I spend a lot of time developing data collection instruments for my clients, particularly surveys. Most surveys I create these days are online, but some are still paper-based depending on who the audience is for them. I enjoy crafting surveys and really am happy to do it for my clients. I especially like it when they successfully render a strong response rate!
But…….sometimes I have clients who have small budgets (and little time) and want to create their own surveys with some pointers from me. Recently this happened and I decided it’s time to put something down on paper. This is what I came up with.
How to Create a Survey
Entire books are dedicated to developing surveys. The following are just some of the steps to take to create a reliable instrument that will produce valid information.
Step 1. How will you use the information?
Will information be shared with a large audience or be for internal use only? Be sure to identify the survey’s purpose as early as possible, not only to set the tone for the survey but also to keep the questions focused.
Step 2. Who do you need to know it from?
This is your unit of analysis. Are you interested in directors, board members, volunteers, clients, training attendees, trainers (the list goes on…)? Your answers will frame the types of questions you ask and the type of survey you will give. For example, Who can give you the answers you need? Will your audience be more likely to respond to a phone, e-mail, or paper/pencil survey?
Step 3. What do you need to know?
Answering this will help determine the types of questions you need to include in your survey. Are you going after activities and outputs, or outcomes that indicate a change has occurred? Are you interested in attitudes and opinions (e.g., conference survey) or performance and characteristics (e.g., behavioral survey )?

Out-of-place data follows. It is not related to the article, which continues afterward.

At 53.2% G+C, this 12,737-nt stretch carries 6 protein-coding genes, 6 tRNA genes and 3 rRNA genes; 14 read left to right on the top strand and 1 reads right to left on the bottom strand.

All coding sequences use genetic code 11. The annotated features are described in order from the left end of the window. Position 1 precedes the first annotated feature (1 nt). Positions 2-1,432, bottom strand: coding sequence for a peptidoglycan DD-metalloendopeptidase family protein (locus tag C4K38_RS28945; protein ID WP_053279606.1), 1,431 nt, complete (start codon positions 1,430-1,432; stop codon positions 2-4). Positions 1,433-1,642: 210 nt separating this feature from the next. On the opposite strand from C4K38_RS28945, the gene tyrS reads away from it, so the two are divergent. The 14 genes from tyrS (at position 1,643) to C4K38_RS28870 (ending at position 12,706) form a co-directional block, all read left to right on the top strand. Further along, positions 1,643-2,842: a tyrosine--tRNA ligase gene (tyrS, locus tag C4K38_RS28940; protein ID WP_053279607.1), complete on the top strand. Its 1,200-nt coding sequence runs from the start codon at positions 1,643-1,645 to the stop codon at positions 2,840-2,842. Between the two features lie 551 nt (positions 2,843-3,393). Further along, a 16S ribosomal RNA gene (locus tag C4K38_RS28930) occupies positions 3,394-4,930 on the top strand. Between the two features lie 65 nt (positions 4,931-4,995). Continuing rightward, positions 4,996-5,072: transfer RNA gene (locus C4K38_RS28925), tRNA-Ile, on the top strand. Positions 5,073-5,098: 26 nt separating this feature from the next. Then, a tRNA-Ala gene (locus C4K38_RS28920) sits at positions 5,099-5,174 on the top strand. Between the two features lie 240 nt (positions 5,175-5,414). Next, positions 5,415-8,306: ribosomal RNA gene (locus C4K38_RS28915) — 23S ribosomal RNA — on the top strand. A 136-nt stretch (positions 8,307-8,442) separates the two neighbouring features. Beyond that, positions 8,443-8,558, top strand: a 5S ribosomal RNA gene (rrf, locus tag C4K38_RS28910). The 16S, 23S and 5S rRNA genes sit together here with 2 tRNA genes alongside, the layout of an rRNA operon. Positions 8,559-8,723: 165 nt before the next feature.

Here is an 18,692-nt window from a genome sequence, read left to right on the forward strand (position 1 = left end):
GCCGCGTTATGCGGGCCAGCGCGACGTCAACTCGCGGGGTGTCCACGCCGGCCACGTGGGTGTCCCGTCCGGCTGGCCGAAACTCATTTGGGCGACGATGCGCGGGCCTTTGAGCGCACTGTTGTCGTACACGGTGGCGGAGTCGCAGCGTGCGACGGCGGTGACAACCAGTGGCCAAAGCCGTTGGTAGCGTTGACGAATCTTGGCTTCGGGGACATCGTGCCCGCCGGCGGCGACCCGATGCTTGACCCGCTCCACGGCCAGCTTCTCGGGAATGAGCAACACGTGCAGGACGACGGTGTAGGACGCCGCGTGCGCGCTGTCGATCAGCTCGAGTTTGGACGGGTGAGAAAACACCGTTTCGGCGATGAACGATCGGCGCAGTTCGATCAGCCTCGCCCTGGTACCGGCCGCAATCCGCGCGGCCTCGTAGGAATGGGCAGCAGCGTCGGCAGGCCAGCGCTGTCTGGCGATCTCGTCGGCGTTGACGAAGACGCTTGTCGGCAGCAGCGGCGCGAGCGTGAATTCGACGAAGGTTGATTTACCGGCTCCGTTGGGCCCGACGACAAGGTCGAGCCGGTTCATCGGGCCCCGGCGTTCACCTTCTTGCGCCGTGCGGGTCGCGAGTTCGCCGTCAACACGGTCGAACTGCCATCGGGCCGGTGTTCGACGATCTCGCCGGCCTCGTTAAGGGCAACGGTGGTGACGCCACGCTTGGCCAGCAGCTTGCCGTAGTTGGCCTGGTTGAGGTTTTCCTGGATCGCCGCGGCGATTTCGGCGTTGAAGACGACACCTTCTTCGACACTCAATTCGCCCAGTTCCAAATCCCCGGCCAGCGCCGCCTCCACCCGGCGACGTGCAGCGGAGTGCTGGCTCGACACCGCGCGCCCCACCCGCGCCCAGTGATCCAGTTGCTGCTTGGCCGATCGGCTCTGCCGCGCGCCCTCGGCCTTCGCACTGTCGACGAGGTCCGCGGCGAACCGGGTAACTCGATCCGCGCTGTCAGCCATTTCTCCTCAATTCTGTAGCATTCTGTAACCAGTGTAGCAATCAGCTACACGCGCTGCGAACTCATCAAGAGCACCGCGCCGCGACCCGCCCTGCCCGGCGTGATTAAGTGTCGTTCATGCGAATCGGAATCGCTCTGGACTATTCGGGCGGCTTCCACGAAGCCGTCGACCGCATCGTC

Step 4. What is the best way to ask your questions?
Survey questions, which fall primarily into the four categories below, can be closed-ended or open-ended. Closed-ended questions are easier to analyze but often are harder to create because researchers must have a keen understanding of the issue at hand to provide the most appropriate list of options. Here are the most popular question types with what they measure and both open- and close-ended examples:
||Please describe how satisfied you were with the training, and why…
||On a scale from 1 to 5, please rate how effective…
||Actual behavior or anticipated behavior
||Estimate the number of volunteers you connected…
||Of the following choices, how many volunteers did you connect…
||Possession of facts or understanding
||Please describe how to make your family volunteer program envelop the ideas of Neighboring…
||Is creating family-friendly opportunities for low-income residents a key concept of Neighboring…
||Fill in the blank for the proportion of FTEs that focus on episodic volunteer programs…
||Of the following choices, how long have you been employed at the VC…